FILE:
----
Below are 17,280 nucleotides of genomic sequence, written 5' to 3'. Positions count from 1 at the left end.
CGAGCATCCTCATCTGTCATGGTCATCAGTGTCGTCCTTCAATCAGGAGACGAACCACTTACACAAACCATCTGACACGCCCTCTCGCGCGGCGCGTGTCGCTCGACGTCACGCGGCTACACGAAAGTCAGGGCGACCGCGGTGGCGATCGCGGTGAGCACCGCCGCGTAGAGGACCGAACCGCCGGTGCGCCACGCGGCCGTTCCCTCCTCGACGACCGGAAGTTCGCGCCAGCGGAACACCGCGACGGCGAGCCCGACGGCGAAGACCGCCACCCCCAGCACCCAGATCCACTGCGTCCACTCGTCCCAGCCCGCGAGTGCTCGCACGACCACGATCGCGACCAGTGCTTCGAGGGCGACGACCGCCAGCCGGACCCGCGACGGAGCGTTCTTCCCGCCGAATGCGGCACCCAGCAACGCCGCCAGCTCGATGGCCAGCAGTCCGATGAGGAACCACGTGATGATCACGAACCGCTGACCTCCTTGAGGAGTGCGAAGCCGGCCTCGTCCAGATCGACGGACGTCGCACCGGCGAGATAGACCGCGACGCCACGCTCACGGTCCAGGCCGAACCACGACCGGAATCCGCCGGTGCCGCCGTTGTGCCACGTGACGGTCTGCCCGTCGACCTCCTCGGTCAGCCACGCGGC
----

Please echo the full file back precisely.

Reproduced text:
Below are 17,280 nucleotides of genomic sequence, written 5' to 3'. Positions count from 1 at the left end.
CGAGCATCCTCATCTGTCATGGTCATCAGTGTCGTCCTTCAATCAGGAGACGAACCACTTACACAAACCATCTGACACGCCCTCTCGCGCGGCGCGTGTCGCTCGACGTCACGCGGCTACACGAAAGTCAGGGCGACCGCGGTGGCGATCGCGGTGAGCACCGCCGCGTAGAGGACCGAACCGCCGGTGCGCCACGCGGCCGTTCCCTCCTCGACGACCGGAAGTTCGCGCCAGCGGAACACCGCGACGGCGAGCCCGACGGCGAAGACCGCCACCCCCAGCACCCAGATCCACTGCGTCCACTCGTCCCAGCCCGCGAGTGCTCGCACGACCACGATCGCGACCAGTGCTTCGAGGGCGACGACCGCCAGCCGGACCCGCGACGGAGCGTTCTTCCCGCCGAATGCGGCACCCAGCAACGCCGCCAGCTCGATGGCCAGCAGTCCGATGAGGAACCACGTGATGATCACGAACCGCTGACCTCCTTGAGGAGTGCGAAGCCGGCCTCGTCCAGATCGACGGACGTCGCACCGGCGAGATAGACCGCGACGCCACGCTCACGGTCCAGGCCGAACCACGACCGGAATCCGCCGGTGCCGCCGTTGTGCCACGTGACGGTCTGCCCGTCGACCTCCTCGGTCAGCCACGCGGC